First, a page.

Gun crime has increased five-fold in some parts of the UK
Gun crime has almost doubled since Labour came to power as a culture of extreme gang violence has taken hold.
The latest Government figures show that the total number of firearm offences in England and Wales has increased from 5,209 in 1998/99 to 9,865 last year - a rise of 89 per cent.
In some parts of the country, the number of offences has increased more than five-fold.
In eighteen police areas, gun crime at least doubled.
The statistic will fuel fears that the police are struggling to contain gang-related violence, in which the carrying of a firearm has become increasingly common place.
Last week, police in London revealed they had begun carrying out armed patrols on some streets.
The move means officers armed with sub-machine guns are engaged in routine policing for the first time.
Shadow Home Secretary, Chris Grayling, said last night: 'In areas dominated by gang culture, we're now seeing guns used to settle scores between rivals as well as turf wars between rival drug dealers.
'We need to redouble our efforts to deal with the challenge.'
He added: 'These figures are all the more alarming given that it is only a week since the Metropolitan Police said it was increasing regular armed patrols in some areas of the capital'.
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Motorcycle police with machine guns to patrol violent gang hot spots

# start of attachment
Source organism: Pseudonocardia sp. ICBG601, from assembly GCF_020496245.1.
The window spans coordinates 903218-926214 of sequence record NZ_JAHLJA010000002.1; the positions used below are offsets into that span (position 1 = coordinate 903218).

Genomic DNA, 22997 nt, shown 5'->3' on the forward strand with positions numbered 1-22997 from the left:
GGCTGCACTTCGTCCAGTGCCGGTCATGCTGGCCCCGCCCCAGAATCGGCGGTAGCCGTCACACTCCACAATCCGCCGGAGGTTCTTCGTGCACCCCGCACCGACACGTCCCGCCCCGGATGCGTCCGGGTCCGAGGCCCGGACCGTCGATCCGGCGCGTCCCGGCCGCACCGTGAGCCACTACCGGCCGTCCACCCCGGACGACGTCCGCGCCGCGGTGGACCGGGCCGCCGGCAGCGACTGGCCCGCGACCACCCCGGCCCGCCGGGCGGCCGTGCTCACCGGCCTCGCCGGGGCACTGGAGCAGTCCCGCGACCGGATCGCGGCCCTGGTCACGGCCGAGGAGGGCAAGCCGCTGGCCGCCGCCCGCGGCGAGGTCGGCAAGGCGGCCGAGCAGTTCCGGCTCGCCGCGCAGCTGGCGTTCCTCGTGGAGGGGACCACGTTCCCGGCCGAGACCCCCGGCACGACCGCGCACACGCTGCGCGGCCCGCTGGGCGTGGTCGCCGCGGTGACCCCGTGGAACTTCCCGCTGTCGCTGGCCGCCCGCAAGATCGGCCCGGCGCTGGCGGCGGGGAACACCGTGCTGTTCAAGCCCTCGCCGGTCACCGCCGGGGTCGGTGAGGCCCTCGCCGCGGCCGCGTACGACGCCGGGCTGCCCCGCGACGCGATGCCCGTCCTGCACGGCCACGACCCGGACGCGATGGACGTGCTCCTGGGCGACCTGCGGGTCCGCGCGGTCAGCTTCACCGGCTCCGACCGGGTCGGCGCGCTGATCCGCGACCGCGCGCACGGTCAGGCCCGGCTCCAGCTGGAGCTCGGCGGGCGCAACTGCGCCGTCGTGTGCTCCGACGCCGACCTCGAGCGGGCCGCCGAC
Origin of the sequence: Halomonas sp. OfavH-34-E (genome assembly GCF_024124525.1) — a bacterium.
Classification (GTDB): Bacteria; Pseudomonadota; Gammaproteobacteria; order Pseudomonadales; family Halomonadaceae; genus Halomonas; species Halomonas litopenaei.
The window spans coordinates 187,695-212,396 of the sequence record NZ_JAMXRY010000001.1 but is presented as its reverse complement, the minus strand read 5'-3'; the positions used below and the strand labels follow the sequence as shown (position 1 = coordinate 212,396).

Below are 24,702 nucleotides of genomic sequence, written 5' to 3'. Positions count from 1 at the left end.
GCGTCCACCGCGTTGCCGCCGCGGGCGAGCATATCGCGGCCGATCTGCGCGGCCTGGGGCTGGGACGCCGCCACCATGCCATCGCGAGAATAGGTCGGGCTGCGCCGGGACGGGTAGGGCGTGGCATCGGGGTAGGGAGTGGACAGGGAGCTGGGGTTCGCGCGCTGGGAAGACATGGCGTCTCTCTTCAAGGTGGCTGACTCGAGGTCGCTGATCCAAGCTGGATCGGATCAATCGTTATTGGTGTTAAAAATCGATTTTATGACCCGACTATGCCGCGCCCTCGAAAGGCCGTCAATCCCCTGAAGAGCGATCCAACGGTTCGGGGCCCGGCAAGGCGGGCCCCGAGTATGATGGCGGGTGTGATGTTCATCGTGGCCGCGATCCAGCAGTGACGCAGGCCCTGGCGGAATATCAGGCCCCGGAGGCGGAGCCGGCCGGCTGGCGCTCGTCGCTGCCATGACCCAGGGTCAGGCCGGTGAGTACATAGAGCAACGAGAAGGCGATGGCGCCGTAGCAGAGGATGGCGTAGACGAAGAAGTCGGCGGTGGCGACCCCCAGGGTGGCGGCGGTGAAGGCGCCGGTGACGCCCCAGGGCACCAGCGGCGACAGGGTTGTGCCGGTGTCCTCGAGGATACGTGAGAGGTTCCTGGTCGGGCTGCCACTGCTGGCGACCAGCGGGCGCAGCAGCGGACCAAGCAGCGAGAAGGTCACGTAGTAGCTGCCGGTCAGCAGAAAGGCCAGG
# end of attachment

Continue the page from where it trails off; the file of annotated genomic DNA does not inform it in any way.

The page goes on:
The gun crime figures, which were obtained by the Tories from official Parliamentary answers, do not include air weapons.
But they provide the first regional breakdown of the increasing use of firearms.
Lancashire suffered the single largest rise in gun crime, with recorded offences increasing from 50 in 1998/99 to 349 in 2007/08, an increase of 598 per cent.
Armed: Officers engaged in routine policing are carrying sub-machine guns for the first time
Only four police forces - Cleveland-Humberside, Cambridgeshire and Sussex - recorded falls in gun crime.
The number of people injured or killed by guns, excluding air weapons, has increased from 864 in 1998/99 to a provisional figure of 1,760 in 2008/09, an increase of 104 per cent .
The figures follow a warning by Mr Grayling that U.S.-style gang culture has reached some parts of the UK.
In August, he made a controversial speech warning that a collapse of 'civilised life' had allowed a brutal drug and gun crime culture - like that of the U.S. TV show The Wire - to flourish in Britain.
The hit TV series tracks the nightmare of gangs and organised crime in inner city West Baltimore and the futile efforts of police to deal with them.
The Met's decision to employ armed officers on the streets has attracted criticism.
But the force, which has already begun the scheme, insists that the unprecedented tactic is a proportionate and temporary response to prevent armed gangs from controlling estates.
Trident poster campaign warning of dangers of young women and girls storing and transporting guns for others
Last month, police warned that teenage girls were now being dragged into the gun culture by hiding weapons for their boyfriends.
Police are targeting girls between 15 and 19 with an advertising blitz warning them that they can expect a five-year prison sentence if they are caught.
The number of women charged with firearms offences in London has increased six-fold in the past year - 12 have been charged since January.
Seven of them were teenagers, including a 16-year-old arrested after a 9mm Browning self-loading pistol was found in her bedroom.
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